Feb 132021
 

Covid from the point of a cross-dresser/transgender/gender fluid/non-binary/gender-queer (still trying to work out who I am !).

Covid has been a double edged sword for me, with both good and bad points.

I am very lucky in a lot of ways. I’m able to work from home, our children have grown up and live locally but independently, so no need for home schooling, and our parents are no longer here to see this (I know that doesn’t sound like a plus, but caring for my mum through cancer to her death in 2019 was bad enough, but Covid would have made it a thousand times worse, we were there at the end and we were able to have a proper funeral).

On the negative side, I’ve not been able to attend our regular meetings at Crossroads, the transgender support group in Bristol. I’ve also not been able to go to clubs.

But on the plus side I have been working from home since March 2020, so I can dress en femme every day (normally I would be on customer sites or in the office where I am still cis male). I tell people I can’t video conference because my laptop is closed under my desk due to space limitations, and if they would like to see my knees then that’s fine, funny, no takers yet.

Luckily I don’t know anyone who has been ill or died from Covid, or even tested positive. We’ve had to self isolate once for 5 days when the NHS app told us to.

So, on the whole, apart from life being very dull, I count my blessings every day and look forward to being vaccinated and to the end of this.

Take care all and stay safe, we will get through this and life will get better.

Charlotte

 

 

Participants sought for research into lesbian dress and clothing

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Feb 082021
 

Kim Renfrew is looking for research participants interested in talking about what they wear and why, or why not! She’s working on a PhD at the University of the West of England (UWE) on creating, negotiating and maintaining lesbian identity through dress practices and the dressed and adorned body.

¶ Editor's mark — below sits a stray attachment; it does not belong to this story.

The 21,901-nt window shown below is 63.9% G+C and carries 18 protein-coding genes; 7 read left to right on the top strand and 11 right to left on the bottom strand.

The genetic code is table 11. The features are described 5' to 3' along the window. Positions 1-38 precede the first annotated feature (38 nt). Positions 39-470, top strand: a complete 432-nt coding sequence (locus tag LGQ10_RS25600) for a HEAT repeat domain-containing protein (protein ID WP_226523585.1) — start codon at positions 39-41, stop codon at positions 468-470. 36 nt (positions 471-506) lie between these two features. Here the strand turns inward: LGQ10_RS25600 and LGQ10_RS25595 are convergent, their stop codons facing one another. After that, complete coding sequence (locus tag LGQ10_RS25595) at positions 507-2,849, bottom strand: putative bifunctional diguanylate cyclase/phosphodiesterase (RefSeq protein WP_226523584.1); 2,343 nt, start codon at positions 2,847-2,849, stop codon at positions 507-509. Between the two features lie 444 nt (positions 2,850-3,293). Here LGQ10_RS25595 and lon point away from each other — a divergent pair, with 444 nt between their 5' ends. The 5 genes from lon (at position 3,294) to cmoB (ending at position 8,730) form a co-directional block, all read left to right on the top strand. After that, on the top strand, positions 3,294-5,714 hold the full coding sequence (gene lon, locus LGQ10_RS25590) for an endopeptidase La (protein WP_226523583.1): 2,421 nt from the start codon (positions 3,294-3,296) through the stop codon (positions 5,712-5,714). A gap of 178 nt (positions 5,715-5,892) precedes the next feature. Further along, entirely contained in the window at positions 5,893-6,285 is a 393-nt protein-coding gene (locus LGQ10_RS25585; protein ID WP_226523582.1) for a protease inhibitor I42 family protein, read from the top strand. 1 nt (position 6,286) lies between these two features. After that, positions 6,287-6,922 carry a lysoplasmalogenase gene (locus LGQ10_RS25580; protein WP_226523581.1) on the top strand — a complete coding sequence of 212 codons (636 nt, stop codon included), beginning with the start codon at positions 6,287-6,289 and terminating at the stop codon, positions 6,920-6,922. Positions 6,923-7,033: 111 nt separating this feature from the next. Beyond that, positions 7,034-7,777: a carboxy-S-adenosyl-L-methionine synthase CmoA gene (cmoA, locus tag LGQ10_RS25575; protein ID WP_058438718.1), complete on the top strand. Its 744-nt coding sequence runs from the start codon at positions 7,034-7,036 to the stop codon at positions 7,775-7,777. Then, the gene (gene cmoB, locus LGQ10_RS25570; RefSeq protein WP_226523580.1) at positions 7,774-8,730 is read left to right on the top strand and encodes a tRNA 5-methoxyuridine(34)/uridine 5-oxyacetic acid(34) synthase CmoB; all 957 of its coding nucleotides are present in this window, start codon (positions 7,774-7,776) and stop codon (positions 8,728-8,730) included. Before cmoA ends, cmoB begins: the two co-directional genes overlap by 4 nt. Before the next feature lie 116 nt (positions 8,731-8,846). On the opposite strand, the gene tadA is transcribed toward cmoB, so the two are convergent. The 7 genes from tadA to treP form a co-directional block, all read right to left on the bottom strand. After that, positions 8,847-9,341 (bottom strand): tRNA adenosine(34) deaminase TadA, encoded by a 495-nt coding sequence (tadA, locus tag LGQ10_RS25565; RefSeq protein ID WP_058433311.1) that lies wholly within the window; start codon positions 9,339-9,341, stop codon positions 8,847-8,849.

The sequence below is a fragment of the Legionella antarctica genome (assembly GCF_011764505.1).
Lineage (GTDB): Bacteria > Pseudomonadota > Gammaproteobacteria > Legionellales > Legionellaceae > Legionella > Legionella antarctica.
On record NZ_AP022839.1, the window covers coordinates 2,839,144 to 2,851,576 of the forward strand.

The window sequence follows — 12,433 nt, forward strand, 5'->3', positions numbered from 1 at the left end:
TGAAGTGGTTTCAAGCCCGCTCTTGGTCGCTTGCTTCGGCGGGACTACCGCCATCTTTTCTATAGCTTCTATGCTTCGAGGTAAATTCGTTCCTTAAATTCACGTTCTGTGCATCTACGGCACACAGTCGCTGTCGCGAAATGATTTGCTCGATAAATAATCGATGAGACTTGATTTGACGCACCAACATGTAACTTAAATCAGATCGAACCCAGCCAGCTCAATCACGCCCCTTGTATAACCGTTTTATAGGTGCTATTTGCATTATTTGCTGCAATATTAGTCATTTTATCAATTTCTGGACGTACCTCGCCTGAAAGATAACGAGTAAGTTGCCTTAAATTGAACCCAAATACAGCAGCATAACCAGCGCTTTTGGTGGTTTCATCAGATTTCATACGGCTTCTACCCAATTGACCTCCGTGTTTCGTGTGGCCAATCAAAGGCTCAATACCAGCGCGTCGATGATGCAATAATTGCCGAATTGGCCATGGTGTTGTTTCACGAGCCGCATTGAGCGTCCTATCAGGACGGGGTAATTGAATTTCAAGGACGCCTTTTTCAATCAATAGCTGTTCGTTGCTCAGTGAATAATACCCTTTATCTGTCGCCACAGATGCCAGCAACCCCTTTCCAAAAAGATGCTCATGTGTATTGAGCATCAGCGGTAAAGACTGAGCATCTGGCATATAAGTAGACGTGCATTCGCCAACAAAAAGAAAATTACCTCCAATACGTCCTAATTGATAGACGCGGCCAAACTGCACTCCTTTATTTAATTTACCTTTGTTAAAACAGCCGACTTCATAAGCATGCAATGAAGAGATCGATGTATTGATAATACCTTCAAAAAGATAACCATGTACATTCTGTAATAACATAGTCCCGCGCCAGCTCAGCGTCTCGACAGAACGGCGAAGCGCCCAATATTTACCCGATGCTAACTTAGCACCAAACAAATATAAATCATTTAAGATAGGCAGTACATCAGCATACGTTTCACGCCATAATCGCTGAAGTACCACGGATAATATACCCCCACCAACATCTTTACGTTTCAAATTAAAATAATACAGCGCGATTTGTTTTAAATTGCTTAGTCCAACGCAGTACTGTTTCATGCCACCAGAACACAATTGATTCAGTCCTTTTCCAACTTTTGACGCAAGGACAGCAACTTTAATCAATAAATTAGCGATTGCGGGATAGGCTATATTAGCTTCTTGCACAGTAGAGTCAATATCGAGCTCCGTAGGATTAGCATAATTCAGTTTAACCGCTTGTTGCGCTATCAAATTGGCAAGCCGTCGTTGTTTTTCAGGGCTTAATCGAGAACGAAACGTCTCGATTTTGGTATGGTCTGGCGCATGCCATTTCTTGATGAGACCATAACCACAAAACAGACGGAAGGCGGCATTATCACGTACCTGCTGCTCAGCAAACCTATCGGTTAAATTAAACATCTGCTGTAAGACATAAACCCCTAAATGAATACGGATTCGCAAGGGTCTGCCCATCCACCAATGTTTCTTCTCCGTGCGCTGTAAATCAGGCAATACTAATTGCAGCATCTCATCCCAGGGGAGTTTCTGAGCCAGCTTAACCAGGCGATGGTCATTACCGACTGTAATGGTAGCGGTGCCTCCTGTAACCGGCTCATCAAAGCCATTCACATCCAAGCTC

Her aim is to look at:

  • Dress and beauty/grooming practices among participants of all backgrounds over the age of 18, who identify as women, and are primarily attracted to other women.
  • What we wear now and what we have worn across our lives
  • How we make sense of dress/adornment/beauty/grooming in a culture that views lesbians as not caring about appearance or style
  • The impact Covid-era lockdowns have had on the way we dress and express our identity.

Participation will involve some or all the following:

  • Taking part in oral history audio or video interviews – including looking at clothes and grooming items
  • Keeping a clothing diary
  • Reflecting on photographs and sharing wardrobe content

How these will be conducted will of course depend on coronavirus and some activities will take place online, while others may happen further down the line when restrictions are eased and contact with others feel safe.

If you’re interested in getting involved, contact Kim at Kim2.Renfrew@live.uwe.ac.uk  – she’ll be happy to share detailed information about what’s involved.

Feb 052021
 

Bright purple football shirt with rainbow stripes on sleeves and logo "Bristol Pride"The National Football Museum recently named a special-edition Bristol Rovers Women’s away shirt as their object of the week.

Known as the ‘Gas Girls’, the team partnered with Bristol Pride to produce a shirt that aims to address the issues of homophobia, biphobia & transphobia, and promote equality and diversity. The purple strip has rainbow stripes on sleeves and a matching rainbow number on the back.